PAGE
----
Estimation of traffic load effects on Forth Road Bridge using camera measurements

Alexendra Micu, Ross McKinstry, Ewan Angus, Eugene J O Brien, Abdollah Malekjafarian, Myra Lydon

Research output: Contribution to conferencePaper

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Abstract

This paper explores the possibility of using a camera and image analysis to extract congested traffic data. A video system was installed on the Forth Road Bridge. The system captured traffic video data at a rate of 1 frame per second for approximately five months. Simple image processing methods, e.g. adaptive thresholding and morphological reconstruction, are used to automatically analyse the images extracted from the videos. The body shapes of the vehicles are accurately extracted. Identified vehicles are framed within rectangles and the rectangle's dimensions are used to approximate the length of the vehicles. The study confirms that the image data can be used efficiently to measure the lengths of the vehicles. The vehicle lengths can be ultimately used for the estimation of site specific characteristic maximum traffic load effects.
Original languageEnglish
Publication statusPublished - 30 Aug 2018
EventCivil Engineering Research in Ireland 2018 - University College Dublin, Dublin, Ireland
Duration: 29 Aug 201830 Aug 2018

Conference

ConferenceCivil Engineering Research in Ireland 2018
Abbreviated titleCERI2018
CountryIreland
CityDublin
Period29/08/201830/08/2018

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Cameras
Image analysis
Image processing

Cite this

Micu, A., McKinstry, R., Angus, E., Brien, E. J. O., Malekjafarian, A., & Lydon, M. (2018). Estimation of traffic load effects on Forth Road Bridge using camera measurements. Paper presented at Civil Engineering Research in Ireland 2018, Dublin, Ireland.
Micu, Alexendra ; McKinstry, Ross ; Angus, Ewan ; Brien, Eugene J O ; Malekjafarian, Abdollah ; Lydon, Myra. / Estimation of traffic load effects on Forth Road Bridge using camera measurements. Paper presented at Civil Engineering Research in Ireland 2018, Dublin, Ireland.
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abstract = "This paper explores the possibility of using a camera and image analysis to extract congested traffic data. A video system was installed on the Forth Road Bridge. The system captured traffic video data at a rate of 1 frame per second for approximately five months. Simple image processing methods, e.g. adaptive thresholding and morphological reconstruction, are used to automatically analyse the images extracted from the videos. The body shapes of the vehicles are accurately extracted. Identified vehicles are framed within rectangles and the rectangle's dimensions are used to approximate the length of the vehicles. The study confirms that the image data can be used efficiently to measure the lengths of the vehicles. The vehicle lengths can be ultimately used for the estimation of site specific characteristic maximum traffic load effects.",
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Micu, A, McKinstry, R, Angus, E, Brien, EJO, Malekjafarian, A & Lydon, M 2018, 'Estimation of traffic load effects on Forth Road Bridge using camera measurements', Paper presented at Civil Engineering Research in Ireland 2018, Dublin, Ireland, 29/08/2018 - 30/08/2018.

Estimation of traffic load effects on Forth Road Bridge using camera measurements. / Micu, Alexendra; McKinstry, Ross; Angus, Ewan; Brien, Eugene J O; Malekjafarian, Abdollah; Lydon, Myra.

2018. Paper presented at Civil Engineering Research in Ireland 2018, Dublin, Ireland.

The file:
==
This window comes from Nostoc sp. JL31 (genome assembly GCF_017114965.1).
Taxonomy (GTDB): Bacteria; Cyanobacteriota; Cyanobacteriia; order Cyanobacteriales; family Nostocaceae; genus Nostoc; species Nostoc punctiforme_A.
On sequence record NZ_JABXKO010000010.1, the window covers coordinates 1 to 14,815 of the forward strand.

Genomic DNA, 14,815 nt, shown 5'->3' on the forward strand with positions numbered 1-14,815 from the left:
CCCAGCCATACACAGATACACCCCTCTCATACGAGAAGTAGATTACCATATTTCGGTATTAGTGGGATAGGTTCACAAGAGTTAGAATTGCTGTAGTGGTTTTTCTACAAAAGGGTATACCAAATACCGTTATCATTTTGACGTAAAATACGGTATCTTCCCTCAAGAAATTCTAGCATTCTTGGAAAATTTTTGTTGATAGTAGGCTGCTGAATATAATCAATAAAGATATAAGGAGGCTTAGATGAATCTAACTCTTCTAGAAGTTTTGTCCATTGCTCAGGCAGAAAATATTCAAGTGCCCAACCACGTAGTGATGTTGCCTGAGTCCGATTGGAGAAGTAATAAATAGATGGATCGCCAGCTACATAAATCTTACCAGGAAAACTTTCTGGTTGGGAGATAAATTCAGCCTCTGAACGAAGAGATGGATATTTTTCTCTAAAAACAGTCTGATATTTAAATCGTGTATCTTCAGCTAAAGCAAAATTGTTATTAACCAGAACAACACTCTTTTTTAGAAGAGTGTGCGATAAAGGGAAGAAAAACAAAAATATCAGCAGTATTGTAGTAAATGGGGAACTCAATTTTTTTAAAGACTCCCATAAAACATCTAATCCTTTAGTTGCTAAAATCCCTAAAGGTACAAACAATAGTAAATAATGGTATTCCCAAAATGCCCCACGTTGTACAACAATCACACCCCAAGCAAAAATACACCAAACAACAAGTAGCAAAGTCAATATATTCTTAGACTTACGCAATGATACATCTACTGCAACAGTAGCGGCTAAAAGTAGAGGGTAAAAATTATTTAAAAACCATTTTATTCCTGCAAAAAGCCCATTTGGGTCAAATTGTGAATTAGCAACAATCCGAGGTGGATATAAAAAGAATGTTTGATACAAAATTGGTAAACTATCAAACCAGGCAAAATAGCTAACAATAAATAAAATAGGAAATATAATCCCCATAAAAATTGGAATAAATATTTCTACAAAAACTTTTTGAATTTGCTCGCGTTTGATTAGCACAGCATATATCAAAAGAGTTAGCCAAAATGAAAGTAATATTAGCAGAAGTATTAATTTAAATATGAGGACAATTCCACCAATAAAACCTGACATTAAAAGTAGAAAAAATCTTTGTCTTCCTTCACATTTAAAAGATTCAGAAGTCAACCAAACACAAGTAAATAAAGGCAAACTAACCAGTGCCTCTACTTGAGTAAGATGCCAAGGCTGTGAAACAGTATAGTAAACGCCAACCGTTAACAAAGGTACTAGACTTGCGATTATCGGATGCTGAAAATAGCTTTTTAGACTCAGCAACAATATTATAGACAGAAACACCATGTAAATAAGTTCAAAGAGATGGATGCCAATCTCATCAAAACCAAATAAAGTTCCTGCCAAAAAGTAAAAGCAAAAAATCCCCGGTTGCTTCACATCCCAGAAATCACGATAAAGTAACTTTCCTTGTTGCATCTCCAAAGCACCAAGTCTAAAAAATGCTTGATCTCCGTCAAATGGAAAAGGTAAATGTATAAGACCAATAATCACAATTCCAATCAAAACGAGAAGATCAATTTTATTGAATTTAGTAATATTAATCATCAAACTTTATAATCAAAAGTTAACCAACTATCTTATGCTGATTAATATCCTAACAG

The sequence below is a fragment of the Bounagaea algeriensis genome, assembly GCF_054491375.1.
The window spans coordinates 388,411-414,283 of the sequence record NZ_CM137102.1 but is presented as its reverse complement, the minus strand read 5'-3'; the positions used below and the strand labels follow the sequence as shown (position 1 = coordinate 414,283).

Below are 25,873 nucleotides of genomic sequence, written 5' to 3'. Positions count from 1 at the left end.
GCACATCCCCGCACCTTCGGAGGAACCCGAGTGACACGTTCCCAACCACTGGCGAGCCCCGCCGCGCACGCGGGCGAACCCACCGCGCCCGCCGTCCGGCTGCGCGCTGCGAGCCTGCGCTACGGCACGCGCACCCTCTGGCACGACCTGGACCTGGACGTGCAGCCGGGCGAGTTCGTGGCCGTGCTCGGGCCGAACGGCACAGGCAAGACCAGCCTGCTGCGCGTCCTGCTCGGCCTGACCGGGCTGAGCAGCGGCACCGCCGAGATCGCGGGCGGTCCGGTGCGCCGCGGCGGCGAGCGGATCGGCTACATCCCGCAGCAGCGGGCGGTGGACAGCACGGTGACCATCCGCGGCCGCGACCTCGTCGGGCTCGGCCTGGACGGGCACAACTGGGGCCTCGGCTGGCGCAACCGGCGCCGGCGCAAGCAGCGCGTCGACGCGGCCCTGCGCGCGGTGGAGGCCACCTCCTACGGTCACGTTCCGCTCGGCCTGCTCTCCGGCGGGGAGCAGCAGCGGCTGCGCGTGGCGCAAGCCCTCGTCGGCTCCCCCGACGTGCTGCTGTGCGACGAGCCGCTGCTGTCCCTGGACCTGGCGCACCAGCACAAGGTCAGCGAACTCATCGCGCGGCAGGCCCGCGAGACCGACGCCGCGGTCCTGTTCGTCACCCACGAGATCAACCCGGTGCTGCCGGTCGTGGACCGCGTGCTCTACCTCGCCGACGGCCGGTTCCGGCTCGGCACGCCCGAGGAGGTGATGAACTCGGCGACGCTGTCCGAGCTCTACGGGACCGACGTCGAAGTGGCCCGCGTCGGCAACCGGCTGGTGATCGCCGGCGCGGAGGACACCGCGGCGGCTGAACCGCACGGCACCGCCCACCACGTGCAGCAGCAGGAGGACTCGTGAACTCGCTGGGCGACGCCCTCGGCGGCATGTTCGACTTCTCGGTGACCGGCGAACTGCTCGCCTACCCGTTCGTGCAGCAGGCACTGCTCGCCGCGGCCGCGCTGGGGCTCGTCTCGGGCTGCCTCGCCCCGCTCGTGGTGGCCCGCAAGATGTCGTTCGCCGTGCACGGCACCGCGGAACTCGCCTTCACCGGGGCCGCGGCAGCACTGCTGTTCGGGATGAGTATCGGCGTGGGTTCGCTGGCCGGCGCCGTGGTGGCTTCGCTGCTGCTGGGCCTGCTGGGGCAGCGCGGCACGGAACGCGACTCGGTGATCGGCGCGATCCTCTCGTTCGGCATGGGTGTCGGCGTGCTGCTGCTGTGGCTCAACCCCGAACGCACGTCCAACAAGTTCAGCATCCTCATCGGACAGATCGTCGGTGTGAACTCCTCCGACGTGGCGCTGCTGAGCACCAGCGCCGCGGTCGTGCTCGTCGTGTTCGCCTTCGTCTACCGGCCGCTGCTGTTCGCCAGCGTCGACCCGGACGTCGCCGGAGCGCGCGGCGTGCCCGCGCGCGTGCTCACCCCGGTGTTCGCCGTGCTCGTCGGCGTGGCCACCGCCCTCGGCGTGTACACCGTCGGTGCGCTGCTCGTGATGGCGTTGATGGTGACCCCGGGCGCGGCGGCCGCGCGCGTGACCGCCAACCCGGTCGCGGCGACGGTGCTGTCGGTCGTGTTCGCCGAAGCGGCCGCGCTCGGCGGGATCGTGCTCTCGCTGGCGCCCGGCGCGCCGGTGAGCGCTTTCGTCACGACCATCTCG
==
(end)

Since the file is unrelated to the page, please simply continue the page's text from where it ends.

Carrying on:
Research output: Contribution to conferencePaper

TY - CONF

T1 - Estimation of traffic load effects on Forth Road Bridge using camera measurements

AU - Micu, Alexendra

AU - McKinstry, Ross

AU - Angus, Ewan

AU - Brien, Eugene J O

AU - Malekjafarian, Abdollah

AU - Lydon, Myra

PY - 2018/8/30

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N2 - This paper explores the possibility of using a camera and image analysis to extract congested traffic data. A video system was installed on the Forth Road Bridge. The system captured traffic video data at a rate of 1 frame per second for approximately five months. Simple image processing methods, e.g. adaptive thresholding and morphological reconstruction, are used to automatically analyse the images extracted from the videos. The body shapes of the vehicles are accurately extracted. Identified vehicles are framed within rectangles and the rectangle's dimensions are used to approximate the length of the vehicles. The study confirms that the image data can be used efficiently to measure the lengths of the vehicles. The vehicle lengths can be ultimately used for the estimation of site specific characteristic maximum traffic load effects.

AB - This paper explores the possibility of using a camera and image analysis to extract congested traffic data. A video system was installed on the Forth Road Bridge. The system captured traffic video data at a rate of 1 frame per second for approximately five months. Simple image processing methods, e.g. adaptive thresholding and morphological reconstruction, are used to automatically analyse the images extracted from the videos. The body shapes of the vehicles are accurately extracted. Identified vehicles are framed within rectangles and the rectangle's dimensions are used to approximate the length of the vehicles. The study confirms that the image data can be used efficiently to measure the lengths of the vehicles. The vehicle lengths can be ultimately used for the estimation of site specific characteristic maximum traffic load effects.

M3 - Paper

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Micu A, McKinstry R, Angus E, Brien EJO, Malekjafarian A, Lydon M. Estimation of traffic load effects on Forth Road Bridge using camera measurements. 2018. Paper presented at Civil Engineering Research in Ireland 2018, Dublin, Ireland.